Seahawks' progress reports: Greg Scruggs and Jaye Howard

Joe Nicholson-US PRESSWIRE

Dan Quinn is back and this time around he has some younger talent to develop.

With all the madness of draft talk and free agency speculation, it's easy to view a team's current roster as a relatively static collection of players; the young get a little better, the old get a little slower, and the primed continue doing their thing. Real improvement comes from outside sources, not from the existing roster. For the most part I agree with this sentiment. However I think there's a tendency to overlook developing role players a bit.

If Alan Branch walks away in free agency, finding a starting caliber 3-technique who can rush the passer becomes a top priority. In a broader sense, Seattle must generate more interior pressure in 2013. Free agency or the first round of the draft represent the best chances of addressing the former. Greg Scruggs (6-3 285) and Jaye Howard (6-3 301) may be called upon for the latter.

Scruggs was drafted out of Louisville with Seattle's 10th and final pick in the seventh round last year. He was pegged as a 5-technique who could rotate inside on passing downs. Don't let his late draft position fool you though. When asked which day 3 draft selection seemed like a real bargain, John Schneider gave the nod to Scruggs and noted "he was the ninth best tester of the defensive linemen."

Scruggs didn't disappoint in his rookie campaign. After a stellar preseason (6 tackles and 2.5 sacks), Scruggs made the team and saw quite a few snaps as a rotational pass rusher. He managed two sacks and a few quarterback hurries on the season. Perhaps the greatest endorsement of him came in the week leading up to the Chicago game. Red Bryant was listed as questionable and if unable to go, Pete indicated that Branch would move to 5-tech and Scruggs would start at 3-tech. Not Jason Jones. Not Clinton McDonald.

Greg_scruggs_seattle_seahawks_v_denver_broncos_y1nuniwyuyql

Source: Justin Edmonds/Getty Images North America

Over the past couple days I've gone back and watched every snap Scruggs played as a rookie. I like what I saw. His athleticism was apparent, especially manifested in long arms and violent hands to keep himself clean. His hand use was inconsistent but there's no doubt he has real power there. His legs are strong enough to push the pocket a little and hold up against the run. He has a nice get-off and showed a wider array of pass rush moves than I expected. On the other hand, his technique remains raw and he maybe lacks the foot quickness to really explode as a pass rusher.

Overall, I'm excited about Scruggs' future. He played this season at around 285 lbs. It's easy to envision him adding bulk onto his cut frame, seen below at his pro day workout. Every pound that he can add this off-season will improve his standing on the roster. A bigger, more technically sound Greg Scruggs has starting 3-tech potential.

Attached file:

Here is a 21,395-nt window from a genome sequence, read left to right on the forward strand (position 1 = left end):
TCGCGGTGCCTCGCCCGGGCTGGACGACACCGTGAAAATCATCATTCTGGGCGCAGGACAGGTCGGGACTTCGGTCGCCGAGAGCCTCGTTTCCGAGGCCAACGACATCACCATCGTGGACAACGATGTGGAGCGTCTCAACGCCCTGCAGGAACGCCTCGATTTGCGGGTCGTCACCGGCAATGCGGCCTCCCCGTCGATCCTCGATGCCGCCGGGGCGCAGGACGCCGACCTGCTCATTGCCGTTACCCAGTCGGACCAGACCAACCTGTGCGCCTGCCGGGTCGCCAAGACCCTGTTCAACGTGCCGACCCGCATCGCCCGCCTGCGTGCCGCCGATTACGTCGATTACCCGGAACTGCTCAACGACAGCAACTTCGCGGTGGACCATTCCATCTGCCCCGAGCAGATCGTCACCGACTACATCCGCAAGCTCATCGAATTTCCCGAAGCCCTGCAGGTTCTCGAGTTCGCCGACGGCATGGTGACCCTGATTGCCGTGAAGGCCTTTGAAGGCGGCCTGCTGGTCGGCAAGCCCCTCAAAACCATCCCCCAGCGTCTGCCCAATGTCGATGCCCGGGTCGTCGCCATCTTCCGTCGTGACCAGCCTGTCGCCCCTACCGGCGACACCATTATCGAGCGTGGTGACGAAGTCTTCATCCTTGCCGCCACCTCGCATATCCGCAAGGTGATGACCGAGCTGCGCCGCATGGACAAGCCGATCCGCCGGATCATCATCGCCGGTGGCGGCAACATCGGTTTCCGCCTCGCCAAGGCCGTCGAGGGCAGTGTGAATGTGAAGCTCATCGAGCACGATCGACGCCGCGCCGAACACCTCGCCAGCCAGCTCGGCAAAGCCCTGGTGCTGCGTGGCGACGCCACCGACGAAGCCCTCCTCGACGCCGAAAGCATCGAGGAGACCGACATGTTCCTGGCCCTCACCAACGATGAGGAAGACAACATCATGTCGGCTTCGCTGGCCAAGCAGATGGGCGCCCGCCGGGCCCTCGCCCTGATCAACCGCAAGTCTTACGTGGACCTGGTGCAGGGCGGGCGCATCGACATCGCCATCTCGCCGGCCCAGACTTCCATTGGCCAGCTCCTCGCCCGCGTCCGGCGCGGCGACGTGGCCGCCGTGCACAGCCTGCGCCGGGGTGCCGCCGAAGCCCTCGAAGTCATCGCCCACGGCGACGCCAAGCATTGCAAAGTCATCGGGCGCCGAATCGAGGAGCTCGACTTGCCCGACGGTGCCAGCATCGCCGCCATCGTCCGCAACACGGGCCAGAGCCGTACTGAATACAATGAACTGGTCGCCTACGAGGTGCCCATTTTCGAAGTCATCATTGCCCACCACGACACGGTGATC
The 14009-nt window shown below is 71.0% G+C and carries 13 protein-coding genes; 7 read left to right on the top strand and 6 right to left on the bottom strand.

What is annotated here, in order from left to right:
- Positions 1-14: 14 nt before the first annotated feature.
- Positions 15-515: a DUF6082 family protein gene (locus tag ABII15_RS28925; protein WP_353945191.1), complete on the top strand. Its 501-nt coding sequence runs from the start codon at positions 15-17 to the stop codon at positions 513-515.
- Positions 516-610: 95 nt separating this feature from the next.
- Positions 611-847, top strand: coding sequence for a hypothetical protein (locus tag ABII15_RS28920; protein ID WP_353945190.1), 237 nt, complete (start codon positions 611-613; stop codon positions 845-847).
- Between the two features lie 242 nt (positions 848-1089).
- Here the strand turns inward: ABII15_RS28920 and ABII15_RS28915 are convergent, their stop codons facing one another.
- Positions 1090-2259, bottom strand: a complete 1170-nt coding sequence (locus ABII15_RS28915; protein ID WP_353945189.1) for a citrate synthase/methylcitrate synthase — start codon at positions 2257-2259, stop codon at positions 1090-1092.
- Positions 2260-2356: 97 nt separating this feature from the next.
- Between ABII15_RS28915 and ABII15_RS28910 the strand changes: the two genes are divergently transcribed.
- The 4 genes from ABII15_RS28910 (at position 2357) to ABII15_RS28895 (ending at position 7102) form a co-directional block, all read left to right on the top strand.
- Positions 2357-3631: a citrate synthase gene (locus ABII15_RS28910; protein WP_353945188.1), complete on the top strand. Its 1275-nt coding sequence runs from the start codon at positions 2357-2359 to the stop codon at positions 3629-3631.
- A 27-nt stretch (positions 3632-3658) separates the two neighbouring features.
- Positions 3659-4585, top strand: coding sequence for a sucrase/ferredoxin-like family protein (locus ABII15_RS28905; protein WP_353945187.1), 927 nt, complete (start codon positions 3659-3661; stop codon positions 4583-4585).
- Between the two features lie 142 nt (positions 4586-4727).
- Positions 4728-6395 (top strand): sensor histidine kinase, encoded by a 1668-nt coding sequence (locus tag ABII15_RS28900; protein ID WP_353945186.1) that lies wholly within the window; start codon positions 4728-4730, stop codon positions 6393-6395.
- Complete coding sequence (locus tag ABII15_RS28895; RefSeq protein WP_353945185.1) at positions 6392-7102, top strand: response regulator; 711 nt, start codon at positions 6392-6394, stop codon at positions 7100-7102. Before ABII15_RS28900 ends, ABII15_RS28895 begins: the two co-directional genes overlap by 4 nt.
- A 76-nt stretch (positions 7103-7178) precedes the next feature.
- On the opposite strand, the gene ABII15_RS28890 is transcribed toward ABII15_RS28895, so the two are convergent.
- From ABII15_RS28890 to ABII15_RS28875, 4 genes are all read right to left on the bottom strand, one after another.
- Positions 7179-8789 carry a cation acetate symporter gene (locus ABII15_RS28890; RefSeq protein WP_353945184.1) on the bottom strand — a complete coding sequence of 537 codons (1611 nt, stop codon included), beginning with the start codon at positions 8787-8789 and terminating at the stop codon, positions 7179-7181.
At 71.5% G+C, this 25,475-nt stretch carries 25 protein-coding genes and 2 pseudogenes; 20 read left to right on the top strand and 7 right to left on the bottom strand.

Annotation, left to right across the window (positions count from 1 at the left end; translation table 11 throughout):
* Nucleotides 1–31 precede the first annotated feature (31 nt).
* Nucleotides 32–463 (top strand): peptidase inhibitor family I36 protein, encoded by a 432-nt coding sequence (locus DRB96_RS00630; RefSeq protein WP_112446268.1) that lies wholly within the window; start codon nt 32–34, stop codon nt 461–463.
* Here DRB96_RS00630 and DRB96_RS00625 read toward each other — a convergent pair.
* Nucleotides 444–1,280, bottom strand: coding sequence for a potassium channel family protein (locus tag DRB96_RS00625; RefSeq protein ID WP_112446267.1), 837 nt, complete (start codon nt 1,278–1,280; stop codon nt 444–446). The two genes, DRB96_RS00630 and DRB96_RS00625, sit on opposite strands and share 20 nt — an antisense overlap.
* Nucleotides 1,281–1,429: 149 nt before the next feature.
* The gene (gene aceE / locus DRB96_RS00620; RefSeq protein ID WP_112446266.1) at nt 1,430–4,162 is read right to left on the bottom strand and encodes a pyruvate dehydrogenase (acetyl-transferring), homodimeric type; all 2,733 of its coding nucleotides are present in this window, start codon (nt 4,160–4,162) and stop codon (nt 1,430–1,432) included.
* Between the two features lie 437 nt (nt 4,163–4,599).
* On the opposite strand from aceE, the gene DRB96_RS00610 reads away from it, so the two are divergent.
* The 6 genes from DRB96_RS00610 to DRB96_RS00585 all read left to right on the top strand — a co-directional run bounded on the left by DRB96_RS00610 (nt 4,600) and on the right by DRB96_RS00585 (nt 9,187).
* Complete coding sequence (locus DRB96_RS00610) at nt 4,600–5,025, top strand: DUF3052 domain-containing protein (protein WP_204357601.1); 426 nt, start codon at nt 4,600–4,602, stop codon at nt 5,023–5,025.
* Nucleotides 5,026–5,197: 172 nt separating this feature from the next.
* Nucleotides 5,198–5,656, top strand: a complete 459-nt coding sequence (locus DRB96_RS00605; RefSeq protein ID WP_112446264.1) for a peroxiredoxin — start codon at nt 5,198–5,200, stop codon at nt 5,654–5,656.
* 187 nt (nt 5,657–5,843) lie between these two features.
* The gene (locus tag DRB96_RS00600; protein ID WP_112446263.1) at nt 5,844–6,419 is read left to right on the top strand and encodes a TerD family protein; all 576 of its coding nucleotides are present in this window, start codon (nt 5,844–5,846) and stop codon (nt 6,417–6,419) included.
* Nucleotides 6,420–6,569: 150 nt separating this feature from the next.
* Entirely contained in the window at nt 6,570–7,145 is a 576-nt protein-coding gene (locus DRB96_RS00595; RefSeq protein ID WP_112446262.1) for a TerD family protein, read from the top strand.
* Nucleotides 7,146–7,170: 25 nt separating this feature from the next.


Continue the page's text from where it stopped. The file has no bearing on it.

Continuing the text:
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Jaye Howard's rookie season wasn't so positive. He was drafted in the fourth round out of Florida as a pass rushing defensive tackle and came with an endorsement from Dan Quinn. He made the team but only cracked the active roster on two occasions, failing to have any impact in either game. Even after Jason Jones was lost for the year and the door opened for another pass rushing DT, Howard remained a non-factor. Not a great sign.

Yet from the two games he appeared in (Jets and Wk17 Rams), one can see why the Hawks were willing to eat a roster spot so he could basically redshirt his rookie year. Howard truly explodes off the snap and looks every bit as quick as his 4.82 40 time suggests. He also has long arms and a strong upper body to pair with some nice pass rush moves. All signs point to Howard having considerable potential as an interior pass rusher.

So why couldn't Howard have an impact as a conditional piece? Well, I think it boils down to over-eagerness. He would over extend off the line on almost every snap he played. This made him easy for offensive linemen to latch onto, mostly negating his quickness and upper body strength. Howard tallied 5.5 sacks as a Senior at Florida under Dan Quinn. Having Quinn back as his defensive coordinator might just be the ticket to getting Howard rolling. Tebow help opposing quarterbacks if he can put it together.

Jaye_howard_tennessee_titans_v_seattle_seahawks_vcu1uodzwoml

Source: Otto Greule Jr/Getty Images North America

From his college tape, we can assume that Howard remains a liability against the run. Poor lower body strength, pad level, and effort against the run undermines any starting 3-tech potential he has. That's not a deal breaker in my opinion. Maybe he can improve in this respect, but if he doesn't, an explosive conditional pass rusher still holds significant value in the modern age of passing offenses. Either way, one step at a time - Howard must become the dangerous pass rusher he could be.

So where does that leave us? Finding a disruptive starting 3-tech doesn't feel any less essential. Re-signing Jason Jones still feels important. Seattle would probably love to land Henry Melton or Randy Starks and keep Jones. Yet the depth of a DL rotation can make a huge difference for a defense. If Melton and Starks sign elsewhere, I would wager that any other (currently available) 3-tech signing or draftee would be asked to compete for the starting job against Greg Scruggs and in turn, Jaye Howard. Training camp is a long ways away but don't sleep on these two. I mostly just wanted to revisit them as players we can hope have bright futures with the Seahawks.

Work your magic Dan Quinn.

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